Are you looking for an example from the life of Christ where He succeeded in this faithfulness and obedience to the will of God? On the Mount of Olives in the Garden of Gethsemane, on the night in which He was betrayed, after the institution of the Lord’s Supper, knowing that His cross and passion His very crucifixion was about to come, Jesus prayed saying, “Father, if You are willing, remove this cup from Me. Nevertheless, not My will, but yours, be done.” And there appeared to [Jesus] an angel from heaven, strengthening Him .[12] Even though His life was without sin, Jesus was the servant of all and He followed the will of His Father laying down His life for you and me, for all people. He was not selfish, He continued to heed the call of the cross; yes St. Paul says, “He humbled Himself by becoming obedient to the point of death, even death on a cross.”[13] And it is important to point out that Jesus did not end up nailed to the cross by accident, His suffering and death there were not a mistake, no Jesus was gathered to that place to take on all your sins of selfish stubborn willfulness. The crucified Jesus was in His Father’s hands at the cross and in His Father’s hands He died our death, in our place exchanging death for life for us.

You likewise are not here today by accident, you are not here today by your own willing, it is not a mistake that you are here; your ears are not opened today to hear these God’s Words by your own accord or willpower. It is the Holy Spirit who has brought you here today, it is Christ who speaks to you today by His Word, you are in the hand of your heavenly Father and God makes of you what He desires. Jesus in the Gospel of John says, "My sheep hear My voice, and I know them, and they follow Me. I give them eternal life, and they will never perish, and no one will snatch them out of My hand. My Father, who has given them to Me, is greater than all, and no one is able to snatch them out of the Father's hand. I and the Father are one.”[14] When Peter and Andrew, when James and John left their nets, when they left their boats they heard Jesus' voice and they followed Him. They would later come to know that they had already been in Jesus' hand before they dropped their nets to be made into fishers of men.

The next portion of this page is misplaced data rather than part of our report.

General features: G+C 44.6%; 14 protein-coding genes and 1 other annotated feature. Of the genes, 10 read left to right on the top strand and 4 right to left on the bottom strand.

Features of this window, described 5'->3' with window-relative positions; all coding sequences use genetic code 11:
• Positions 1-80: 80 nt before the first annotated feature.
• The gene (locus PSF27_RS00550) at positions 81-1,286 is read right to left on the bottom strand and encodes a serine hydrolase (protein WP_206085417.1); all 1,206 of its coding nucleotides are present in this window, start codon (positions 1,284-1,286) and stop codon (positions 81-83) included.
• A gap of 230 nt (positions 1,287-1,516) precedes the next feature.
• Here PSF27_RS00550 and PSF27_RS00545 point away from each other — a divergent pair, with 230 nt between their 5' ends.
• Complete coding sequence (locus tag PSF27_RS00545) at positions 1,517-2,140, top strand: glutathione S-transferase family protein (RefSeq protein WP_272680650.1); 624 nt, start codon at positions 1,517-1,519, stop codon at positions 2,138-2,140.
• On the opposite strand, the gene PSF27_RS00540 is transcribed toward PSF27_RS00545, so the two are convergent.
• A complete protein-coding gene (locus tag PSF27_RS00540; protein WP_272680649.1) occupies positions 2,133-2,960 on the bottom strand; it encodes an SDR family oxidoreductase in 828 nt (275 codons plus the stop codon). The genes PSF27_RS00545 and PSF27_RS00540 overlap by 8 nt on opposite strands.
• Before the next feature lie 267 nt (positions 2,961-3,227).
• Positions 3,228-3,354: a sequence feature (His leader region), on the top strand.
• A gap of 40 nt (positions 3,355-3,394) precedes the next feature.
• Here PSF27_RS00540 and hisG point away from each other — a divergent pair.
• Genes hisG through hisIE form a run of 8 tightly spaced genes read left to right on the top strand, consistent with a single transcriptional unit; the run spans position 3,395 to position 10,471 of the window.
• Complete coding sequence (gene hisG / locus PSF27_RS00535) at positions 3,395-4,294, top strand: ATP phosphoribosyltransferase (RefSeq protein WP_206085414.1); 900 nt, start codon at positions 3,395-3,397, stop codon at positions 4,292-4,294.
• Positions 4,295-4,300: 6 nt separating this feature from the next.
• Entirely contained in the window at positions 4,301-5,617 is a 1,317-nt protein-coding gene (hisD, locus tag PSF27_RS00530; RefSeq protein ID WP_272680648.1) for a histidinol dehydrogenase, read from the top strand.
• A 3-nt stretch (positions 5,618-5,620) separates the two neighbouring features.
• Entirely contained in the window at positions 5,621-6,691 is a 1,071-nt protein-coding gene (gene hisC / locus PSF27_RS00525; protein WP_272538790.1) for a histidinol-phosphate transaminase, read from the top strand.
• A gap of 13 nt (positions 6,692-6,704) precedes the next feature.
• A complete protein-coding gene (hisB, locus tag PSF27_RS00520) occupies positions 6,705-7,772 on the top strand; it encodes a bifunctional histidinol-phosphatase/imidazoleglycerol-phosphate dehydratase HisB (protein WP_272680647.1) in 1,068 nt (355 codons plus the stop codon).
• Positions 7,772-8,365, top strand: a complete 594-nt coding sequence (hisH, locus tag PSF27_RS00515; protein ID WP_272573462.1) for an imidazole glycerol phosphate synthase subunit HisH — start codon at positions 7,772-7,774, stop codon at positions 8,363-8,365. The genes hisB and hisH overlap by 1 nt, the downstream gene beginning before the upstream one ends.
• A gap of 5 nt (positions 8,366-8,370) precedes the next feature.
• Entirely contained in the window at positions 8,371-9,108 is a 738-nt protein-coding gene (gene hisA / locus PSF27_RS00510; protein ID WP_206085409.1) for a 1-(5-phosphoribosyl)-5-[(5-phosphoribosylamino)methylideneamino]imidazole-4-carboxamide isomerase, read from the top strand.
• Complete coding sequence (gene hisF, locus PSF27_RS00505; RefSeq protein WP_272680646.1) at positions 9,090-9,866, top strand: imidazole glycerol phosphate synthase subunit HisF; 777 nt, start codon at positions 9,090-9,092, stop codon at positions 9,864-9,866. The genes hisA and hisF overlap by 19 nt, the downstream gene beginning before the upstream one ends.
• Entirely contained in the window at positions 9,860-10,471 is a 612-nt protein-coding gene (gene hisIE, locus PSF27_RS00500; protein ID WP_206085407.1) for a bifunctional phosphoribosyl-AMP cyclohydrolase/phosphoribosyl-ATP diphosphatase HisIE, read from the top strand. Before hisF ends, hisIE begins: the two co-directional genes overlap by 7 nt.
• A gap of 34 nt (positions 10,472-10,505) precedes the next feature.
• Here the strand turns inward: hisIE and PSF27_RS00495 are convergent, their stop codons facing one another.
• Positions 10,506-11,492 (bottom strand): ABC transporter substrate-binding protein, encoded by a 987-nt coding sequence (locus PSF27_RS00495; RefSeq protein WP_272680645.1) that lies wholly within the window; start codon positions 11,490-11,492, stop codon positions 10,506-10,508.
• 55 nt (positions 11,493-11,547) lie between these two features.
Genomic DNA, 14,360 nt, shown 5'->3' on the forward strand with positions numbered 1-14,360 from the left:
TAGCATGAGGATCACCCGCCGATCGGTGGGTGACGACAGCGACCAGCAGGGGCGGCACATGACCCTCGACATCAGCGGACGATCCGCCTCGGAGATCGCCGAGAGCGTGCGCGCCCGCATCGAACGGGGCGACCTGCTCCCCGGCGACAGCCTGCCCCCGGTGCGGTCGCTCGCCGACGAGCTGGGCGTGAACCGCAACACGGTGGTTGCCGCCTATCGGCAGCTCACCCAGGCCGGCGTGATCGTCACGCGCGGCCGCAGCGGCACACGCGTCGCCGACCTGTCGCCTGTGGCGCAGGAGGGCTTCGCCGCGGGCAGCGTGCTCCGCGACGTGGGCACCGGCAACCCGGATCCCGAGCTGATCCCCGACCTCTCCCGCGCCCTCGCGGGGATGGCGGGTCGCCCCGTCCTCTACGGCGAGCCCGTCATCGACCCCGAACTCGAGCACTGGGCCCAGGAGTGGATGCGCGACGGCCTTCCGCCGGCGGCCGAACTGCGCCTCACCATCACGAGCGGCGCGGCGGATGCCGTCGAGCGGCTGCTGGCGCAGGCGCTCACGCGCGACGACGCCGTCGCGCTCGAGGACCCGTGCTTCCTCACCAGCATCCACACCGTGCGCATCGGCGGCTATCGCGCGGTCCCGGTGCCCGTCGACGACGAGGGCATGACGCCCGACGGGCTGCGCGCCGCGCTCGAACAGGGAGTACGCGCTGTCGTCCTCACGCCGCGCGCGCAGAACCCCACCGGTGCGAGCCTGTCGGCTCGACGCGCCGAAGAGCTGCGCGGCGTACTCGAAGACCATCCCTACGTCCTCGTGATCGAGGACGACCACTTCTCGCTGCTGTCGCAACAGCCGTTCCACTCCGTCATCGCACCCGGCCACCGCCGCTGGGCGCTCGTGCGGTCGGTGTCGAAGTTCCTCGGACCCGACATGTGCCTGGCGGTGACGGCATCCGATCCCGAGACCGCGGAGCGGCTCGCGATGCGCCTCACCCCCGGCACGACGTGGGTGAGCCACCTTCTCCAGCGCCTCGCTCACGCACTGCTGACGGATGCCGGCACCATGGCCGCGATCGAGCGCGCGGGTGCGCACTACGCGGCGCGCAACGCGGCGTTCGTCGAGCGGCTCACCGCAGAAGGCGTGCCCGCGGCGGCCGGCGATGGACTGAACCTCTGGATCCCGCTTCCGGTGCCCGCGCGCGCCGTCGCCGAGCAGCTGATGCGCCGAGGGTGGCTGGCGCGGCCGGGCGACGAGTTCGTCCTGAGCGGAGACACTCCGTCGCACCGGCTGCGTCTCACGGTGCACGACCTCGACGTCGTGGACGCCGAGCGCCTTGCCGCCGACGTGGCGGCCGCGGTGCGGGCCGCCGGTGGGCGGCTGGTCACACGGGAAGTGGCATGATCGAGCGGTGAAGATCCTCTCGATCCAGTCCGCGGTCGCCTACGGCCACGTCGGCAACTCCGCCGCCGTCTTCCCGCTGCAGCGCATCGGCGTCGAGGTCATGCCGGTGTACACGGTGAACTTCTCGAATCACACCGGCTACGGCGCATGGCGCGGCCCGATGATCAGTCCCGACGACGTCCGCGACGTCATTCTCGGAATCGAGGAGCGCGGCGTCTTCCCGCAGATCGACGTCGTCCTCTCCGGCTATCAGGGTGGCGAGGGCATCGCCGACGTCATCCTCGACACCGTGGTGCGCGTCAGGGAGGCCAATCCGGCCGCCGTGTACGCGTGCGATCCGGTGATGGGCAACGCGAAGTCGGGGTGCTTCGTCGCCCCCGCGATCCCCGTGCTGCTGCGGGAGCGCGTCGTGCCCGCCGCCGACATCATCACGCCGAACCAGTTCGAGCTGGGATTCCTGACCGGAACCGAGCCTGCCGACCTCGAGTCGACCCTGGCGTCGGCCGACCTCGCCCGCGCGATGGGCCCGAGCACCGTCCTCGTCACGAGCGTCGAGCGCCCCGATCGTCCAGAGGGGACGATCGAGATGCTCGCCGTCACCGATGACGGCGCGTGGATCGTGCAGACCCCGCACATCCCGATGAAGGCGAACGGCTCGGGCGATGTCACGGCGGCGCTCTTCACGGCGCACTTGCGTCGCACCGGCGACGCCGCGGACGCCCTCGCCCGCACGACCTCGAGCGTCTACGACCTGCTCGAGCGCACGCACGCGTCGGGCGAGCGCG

So then, hear these words from the book of Hebrews and take them to heart, "Now may the God of peace who brought again from the dead our Lord Jesus, the great shepherd of the sheep, by the blood of the eternal covenant, equip you with everything good that you may do His will, working in us that which is pleasing in His sight, through Jesus Christ, to whom be glory forever and ever. Amen."[15]

Let us pray:Lord have mercy on us, Christ have mercy on us, Lord have mercy on us, “take our minds and think through them, take our lips and speak through them, take our hearts and set them on fire; for the sake of our Lord and Saviour Jesus Christ, Amen.

[1] Isaiah 64:8
[2] John 1:41-42
[3] Matthew 3:5-6
[4] Matthew 3:2
[5] John 1:29
[6] Isaiah 64:8
[7] Psalm 145:8
[8] Philippians 4:8
[9] Philippians 4:6
[10] Philippians 4:5
[11] Matthew 16:24–26
[12] Luke 22:42–43
[13] Philippians 2:8
[14] John 10:27-30
[15] Hebrews 13:20-21